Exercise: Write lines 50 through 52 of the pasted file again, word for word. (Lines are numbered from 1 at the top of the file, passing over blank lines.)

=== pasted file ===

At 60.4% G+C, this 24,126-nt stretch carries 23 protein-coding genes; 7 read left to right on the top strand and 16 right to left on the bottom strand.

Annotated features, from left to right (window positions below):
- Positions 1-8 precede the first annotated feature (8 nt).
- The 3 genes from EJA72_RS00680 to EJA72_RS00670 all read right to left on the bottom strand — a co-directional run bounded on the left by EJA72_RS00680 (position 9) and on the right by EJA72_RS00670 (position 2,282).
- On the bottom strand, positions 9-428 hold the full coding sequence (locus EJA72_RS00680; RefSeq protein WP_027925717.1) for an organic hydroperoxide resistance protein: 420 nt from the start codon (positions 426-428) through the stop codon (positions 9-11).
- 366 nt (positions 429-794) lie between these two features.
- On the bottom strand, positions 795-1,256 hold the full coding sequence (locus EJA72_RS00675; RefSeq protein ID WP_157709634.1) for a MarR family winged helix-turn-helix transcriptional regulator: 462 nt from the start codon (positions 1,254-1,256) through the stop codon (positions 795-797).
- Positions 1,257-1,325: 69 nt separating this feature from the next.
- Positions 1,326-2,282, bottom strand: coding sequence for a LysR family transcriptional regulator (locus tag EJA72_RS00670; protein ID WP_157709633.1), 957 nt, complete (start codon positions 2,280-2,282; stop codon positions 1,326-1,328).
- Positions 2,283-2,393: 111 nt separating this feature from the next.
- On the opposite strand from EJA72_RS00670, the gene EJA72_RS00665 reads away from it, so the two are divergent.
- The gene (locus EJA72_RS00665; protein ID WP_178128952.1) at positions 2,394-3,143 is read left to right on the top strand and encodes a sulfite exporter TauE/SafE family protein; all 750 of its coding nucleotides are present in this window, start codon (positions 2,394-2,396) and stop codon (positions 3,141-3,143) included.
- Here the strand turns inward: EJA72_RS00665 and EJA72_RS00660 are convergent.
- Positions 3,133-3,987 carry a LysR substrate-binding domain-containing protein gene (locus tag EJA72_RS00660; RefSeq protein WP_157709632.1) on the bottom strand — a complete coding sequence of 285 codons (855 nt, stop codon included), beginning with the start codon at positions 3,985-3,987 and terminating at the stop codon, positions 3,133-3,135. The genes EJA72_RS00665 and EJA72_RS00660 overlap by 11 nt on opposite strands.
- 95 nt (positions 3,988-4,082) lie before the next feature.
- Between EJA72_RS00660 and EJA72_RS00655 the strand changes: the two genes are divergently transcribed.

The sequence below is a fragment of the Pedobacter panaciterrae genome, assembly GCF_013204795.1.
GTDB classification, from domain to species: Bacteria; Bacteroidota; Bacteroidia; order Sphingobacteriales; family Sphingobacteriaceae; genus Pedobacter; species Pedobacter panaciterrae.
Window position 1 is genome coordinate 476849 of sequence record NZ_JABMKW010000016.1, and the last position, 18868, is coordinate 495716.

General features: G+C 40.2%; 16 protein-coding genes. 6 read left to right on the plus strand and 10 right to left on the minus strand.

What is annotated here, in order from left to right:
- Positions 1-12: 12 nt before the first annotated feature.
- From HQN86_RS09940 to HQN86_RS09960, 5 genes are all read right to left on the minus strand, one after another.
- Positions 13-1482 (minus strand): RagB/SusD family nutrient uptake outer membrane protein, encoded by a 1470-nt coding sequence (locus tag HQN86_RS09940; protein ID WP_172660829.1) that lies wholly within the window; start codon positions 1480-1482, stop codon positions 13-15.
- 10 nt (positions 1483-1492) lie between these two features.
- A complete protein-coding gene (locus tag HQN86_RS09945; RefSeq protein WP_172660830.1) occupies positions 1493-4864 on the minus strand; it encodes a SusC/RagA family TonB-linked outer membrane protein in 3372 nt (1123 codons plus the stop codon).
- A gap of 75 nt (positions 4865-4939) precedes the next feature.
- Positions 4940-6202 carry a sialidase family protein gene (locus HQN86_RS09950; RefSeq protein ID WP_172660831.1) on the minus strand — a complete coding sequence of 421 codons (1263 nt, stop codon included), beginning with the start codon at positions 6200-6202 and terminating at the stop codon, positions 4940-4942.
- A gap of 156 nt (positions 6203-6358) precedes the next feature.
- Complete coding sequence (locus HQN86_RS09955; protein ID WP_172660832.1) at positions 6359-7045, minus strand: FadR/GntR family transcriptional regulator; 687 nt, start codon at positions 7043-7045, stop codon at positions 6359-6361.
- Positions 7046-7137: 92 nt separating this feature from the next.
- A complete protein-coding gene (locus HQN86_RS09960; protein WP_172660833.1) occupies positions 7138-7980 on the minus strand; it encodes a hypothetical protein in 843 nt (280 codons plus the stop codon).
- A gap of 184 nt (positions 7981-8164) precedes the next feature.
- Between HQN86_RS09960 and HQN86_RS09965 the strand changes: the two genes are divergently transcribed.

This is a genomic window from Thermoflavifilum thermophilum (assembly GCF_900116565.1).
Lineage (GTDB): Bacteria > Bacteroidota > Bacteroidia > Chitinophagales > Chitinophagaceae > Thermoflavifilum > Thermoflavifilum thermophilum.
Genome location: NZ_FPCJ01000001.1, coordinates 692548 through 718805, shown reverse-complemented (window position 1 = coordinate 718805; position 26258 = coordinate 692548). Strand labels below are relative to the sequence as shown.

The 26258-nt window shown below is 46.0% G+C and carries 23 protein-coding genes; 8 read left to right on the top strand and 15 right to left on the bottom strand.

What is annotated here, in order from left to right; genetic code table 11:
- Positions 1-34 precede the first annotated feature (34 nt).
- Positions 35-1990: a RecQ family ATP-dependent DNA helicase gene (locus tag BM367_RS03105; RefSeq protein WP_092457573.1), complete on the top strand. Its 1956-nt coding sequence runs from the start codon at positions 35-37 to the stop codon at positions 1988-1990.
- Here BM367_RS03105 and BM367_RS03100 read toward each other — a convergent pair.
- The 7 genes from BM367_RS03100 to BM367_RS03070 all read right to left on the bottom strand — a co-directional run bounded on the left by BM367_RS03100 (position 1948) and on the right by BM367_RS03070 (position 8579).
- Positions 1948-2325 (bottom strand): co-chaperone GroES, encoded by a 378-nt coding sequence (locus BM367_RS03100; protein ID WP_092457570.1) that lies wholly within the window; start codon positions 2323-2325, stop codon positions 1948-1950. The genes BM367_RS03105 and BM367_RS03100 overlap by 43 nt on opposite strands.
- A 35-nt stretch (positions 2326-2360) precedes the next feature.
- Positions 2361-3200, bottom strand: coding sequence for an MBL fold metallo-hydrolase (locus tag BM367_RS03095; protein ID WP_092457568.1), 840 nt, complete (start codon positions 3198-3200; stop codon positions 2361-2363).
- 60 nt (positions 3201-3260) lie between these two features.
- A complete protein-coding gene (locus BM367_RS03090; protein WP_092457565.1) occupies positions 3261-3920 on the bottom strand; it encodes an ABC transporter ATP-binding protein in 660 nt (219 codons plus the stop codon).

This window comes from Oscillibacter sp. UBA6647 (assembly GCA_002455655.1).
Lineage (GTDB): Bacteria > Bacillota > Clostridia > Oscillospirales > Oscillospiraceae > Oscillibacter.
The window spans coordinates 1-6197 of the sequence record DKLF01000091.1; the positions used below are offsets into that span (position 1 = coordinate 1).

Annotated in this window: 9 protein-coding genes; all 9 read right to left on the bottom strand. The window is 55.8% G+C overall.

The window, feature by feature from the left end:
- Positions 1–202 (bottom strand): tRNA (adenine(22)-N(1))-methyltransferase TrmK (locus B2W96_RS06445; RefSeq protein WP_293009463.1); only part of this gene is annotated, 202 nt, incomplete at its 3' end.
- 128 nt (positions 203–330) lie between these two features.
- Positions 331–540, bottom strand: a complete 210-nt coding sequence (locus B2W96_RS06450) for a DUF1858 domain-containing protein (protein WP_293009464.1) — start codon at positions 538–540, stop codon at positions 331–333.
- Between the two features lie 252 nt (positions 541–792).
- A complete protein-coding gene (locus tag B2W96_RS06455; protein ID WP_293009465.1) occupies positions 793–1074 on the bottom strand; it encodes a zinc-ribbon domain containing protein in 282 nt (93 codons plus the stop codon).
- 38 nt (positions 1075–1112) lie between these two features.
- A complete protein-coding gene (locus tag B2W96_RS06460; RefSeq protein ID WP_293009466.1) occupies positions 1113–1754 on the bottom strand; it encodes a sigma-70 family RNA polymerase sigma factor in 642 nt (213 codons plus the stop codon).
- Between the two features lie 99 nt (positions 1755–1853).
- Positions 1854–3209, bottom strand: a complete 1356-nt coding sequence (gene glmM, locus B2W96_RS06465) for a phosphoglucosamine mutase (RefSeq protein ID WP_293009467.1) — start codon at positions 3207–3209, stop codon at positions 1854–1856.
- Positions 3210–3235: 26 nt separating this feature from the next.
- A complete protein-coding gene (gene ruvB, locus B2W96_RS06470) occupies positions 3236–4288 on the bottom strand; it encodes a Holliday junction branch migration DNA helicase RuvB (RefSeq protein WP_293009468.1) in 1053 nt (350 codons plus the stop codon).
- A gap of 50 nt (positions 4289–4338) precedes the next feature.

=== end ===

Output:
Lineage (GTDB): Bacteria > Bacillota > Clostridia > Oscillospirales > Oscillospiraceae > Oscillibacter.
The window spans coordinates 1-6197 of the sequence record DKLF01000091.1; the positions used below are offsets into that span (position 1 = coordinate 1).

Annotated in this window: 9 protein-coding genes; all 9 read right to left on the bottom strand. The window is 55.8% G+C overall.